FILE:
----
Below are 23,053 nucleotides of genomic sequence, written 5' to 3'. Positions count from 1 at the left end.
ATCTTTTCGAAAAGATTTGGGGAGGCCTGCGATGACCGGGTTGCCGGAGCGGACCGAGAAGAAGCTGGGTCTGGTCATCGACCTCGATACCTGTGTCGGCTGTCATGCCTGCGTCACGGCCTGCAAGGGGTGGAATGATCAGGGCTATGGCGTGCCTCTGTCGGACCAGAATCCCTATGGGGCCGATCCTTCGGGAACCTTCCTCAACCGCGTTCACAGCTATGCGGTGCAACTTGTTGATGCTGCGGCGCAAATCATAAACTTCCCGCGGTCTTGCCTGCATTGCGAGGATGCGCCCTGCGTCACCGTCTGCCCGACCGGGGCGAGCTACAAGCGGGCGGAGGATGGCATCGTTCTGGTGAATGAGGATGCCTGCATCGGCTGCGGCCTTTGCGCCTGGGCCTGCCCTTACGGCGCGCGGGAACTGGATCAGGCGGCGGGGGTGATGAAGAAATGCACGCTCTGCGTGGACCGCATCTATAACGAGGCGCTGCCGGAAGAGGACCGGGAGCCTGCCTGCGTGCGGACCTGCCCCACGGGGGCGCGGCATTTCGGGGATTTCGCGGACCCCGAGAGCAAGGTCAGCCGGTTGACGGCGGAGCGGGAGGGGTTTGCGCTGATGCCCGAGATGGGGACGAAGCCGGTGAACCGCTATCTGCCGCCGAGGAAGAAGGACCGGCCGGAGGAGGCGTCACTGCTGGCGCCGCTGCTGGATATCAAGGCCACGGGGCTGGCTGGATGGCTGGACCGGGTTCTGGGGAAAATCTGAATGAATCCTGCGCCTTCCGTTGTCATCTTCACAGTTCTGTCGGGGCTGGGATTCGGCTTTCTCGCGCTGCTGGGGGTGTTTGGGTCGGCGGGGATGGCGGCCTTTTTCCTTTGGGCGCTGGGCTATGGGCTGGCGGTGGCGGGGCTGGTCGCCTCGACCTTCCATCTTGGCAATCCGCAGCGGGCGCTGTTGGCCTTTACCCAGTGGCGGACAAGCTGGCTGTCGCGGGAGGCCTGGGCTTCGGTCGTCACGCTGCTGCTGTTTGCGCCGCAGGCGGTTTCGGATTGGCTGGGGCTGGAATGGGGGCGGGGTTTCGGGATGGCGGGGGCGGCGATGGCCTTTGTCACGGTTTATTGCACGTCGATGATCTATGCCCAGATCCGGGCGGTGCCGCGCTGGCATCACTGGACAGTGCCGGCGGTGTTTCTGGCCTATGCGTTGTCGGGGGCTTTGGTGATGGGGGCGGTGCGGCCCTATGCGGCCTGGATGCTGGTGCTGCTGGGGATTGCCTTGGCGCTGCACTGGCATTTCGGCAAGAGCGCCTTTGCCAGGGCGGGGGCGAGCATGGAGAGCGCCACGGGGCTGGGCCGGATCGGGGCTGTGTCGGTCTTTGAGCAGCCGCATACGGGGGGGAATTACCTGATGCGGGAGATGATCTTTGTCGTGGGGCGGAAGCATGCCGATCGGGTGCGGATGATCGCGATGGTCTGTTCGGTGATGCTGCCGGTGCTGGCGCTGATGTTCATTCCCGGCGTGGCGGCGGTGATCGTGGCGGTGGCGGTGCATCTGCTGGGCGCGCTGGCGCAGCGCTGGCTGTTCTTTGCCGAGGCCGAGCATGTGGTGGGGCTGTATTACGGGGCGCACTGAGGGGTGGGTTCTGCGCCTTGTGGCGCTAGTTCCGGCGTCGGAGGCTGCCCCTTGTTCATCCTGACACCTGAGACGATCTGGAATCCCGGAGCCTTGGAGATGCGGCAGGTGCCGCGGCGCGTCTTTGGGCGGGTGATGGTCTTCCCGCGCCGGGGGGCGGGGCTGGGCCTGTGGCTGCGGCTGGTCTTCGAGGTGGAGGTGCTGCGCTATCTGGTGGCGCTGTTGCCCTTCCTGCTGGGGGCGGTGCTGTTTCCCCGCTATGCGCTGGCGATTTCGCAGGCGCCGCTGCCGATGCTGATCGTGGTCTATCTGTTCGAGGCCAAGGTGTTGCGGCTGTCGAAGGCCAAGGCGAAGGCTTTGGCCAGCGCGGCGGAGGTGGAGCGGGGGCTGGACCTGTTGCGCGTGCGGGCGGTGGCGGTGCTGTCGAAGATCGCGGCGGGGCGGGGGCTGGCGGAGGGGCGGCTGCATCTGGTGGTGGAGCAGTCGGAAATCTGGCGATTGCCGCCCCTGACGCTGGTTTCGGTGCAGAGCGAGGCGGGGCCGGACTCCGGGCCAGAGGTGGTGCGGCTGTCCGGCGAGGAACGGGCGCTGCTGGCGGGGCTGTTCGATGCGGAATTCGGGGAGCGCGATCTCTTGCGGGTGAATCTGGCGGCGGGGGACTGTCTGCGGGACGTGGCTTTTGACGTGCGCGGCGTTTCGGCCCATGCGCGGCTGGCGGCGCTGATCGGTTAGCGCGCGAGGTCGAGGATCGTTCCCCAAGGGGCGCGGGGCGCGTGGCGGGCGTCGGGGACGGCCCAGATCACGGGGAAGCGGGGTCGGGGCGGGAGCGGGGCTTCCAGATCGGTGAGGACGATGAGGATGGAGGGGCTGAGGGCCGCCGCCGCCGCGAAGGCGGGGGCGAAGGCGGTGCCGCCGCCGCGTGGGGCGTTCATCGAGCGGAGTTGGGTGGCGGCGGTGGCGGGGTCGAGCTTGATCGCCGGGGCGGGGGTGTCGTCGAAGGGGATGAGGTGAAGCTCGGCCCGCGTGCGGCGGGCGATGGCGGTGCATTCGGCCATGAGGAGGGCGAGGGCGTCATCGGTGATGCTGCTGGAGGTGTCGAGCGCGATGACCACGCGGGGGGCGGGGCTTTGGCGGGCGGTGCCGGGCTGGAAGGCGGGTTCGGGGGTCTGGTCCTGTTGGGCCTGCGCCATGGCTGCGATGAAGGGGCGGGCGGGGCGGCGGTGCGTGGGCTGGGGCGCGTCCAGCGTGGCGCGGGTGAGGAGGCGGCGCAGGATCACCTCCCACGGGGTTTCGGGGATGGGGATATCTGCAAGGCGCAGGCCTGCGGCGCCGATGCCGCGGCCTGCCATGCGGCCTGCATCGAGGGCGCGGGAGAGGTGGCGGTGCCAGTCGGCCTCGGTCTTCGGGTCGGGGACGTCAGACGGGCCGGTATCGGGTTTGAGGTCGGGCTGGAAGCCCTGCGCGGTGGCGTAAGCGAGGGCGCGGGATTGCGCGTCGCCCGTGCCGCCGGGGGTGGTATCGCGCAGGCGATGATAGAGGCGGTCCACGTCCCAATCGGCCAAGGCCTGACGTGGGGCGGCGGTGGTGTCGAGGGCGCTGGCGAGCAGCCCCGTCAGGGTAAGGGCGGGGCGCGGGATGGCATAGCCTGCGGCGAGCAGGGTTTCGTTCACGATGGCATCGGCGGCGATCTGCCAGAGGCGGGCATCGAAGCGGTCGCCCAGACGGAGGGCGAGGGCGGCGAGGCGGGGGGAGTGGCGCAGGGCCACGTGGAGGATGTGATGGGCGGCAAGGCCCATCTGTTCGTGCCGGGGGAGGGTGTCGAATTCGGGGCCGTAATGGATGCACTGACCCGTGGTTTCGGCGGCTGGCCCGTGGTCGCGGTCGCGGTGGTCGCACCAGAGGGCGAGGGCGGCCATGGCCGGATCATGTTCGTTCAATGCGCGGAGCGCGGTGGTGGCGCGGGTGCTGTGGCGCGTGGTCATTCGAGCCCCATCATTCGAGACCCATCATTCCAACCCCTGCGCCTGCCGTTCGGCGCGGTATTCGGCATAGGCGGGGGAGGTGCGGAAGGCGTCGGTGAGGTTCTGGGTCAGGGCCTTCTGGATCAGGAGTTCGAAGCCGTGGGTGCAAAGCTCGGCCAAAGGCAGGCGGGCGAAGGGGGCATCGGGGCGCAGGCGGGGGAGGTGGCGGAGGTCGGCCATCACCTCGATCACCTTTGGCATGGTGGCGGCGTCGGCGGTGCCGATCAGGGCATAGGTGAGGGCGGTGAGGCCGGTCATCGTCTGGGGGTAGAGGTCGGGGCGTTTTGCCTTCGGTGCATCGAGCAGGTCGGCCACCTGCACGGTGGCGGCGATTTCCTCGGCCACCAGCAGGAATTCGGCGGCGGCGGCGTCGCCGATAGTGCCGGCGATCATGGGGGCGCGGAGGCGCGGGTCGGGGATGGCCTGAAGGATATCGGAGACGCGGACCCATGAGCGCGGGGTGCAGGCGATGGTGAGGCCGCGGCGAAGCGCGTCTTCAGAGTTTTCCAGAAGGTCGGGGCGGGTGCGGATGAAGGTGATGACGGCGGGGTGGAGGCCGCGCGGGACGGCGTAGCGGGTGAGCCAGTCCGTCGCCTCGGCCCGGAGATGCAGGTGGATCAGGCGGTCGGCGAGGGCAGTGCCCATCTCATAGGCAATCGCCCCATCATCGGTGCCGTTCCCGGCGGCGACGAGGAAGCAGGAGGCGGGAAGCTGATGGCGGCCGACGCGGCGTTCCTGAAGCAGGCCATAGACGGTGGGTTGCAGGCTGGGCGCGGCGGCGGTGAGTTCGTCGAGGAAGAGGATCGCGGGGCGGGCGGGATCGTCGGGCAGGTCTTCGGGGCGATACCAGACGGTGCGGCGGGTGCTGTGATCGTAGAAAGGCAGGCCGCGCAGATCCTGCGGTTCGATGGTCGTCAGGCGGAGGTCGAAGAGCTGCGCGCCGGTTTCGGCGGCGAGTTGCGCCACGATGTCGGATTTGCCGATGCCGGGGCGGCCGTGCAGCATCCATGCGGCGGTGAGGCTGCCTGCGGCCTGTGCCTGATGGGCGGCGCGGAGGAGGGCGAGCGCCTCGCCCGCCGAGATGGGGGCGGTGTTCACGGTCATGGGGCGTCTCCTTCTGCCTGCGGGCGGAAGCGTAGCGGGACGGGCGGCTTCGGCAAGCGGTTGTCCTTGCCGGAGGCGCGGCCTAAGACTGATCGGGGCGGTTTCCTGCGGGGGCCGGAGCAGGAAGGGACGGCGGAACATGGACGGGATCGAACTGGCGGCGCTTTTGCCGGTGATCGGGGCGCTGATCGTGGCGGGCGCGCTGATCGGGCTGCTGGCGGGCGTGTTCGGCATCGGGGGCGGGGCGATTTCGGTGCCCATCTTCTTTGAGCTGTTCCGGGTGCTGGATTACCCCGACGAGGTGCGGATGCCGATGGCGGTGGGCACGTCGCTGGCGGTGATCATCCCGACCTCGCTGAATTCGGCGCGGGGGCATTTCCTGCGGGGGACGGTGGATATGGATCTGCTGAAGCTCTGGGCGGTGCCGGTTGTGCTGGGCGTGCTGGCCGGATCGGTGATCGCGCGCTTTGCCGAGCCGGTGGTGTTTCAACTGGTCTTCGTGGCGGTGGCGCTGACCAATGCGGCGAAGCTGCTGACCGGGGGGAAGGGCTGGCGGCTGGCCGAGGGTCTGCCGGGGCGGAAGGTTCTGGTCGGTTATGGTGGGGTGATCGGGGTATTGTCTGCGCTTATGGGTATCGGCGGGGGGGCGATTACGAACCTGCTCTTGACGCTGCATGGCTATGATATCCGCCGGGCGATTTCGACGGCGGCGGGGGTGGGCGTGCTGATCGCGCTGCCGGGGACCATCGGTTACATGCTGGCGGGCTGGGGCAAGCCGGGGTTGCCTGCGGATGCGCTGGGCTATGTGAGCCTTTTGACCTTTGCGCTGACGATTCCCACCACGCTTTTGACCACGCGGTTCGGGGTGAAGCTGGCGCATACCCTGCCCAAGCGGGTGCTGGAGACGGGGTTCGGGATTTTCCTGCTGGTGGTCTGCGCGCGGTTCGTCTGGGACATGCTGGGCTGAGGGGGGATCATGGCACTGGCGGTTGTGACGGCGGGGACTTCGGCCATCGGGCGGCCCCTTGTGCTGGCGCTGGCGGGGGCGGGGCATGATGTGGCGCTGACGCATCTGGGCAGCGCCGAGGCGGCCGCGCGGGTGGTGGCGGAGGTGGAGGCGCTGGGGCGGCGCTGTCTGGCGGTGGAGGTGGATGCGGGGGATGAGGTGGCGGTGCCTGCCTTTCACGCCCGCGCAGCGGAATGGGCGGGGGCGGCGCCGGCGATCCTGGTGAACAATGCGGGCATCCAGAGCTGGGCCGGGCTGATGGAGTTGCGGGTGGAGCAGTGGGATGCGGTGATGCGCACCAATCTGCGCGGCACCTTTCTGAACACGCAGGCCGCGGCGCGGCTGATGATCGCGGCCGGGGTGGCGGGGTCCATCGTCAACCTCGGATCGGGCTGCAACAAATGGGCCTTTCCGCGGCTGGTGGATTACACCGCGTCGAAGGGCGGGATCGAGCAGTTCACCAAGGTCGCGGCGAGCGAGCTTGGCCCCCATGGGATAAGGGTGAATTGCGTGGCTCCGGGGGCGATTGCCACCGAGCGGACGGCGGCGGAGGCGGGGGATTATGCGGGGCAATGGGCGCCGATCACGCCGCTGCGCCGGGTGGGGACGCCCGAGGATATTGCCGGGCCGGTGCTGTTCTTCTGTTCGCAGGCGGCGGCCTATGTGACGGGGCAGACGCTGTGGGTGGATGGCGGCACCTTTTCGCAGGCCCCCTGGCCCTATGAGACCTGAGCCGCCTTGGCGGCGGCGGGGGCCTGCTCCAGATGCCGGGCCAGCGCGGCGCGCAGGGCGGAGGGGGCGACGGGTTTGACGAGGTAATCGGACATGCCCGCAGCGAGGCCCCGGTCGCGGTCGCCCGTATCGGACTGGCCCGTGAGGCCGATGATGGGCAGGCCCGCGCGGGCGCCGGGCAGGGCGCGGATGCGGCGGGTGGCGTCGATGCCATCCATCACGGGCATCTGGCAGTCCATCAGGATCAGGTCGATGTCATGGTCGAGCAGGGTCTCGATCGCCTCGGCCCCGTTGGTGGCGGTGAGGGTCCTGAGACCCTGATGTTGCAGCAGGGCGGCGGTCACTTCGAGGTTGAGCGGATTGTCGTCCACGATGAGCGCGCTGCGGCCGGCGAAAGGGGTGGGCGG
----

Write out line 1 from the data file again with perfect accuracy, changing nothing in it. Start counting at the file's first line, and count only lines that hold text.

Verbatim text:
Below are 23,053 nucleotides of genomic sequence, written 5' to 3'. Positions count from 1 at the left end.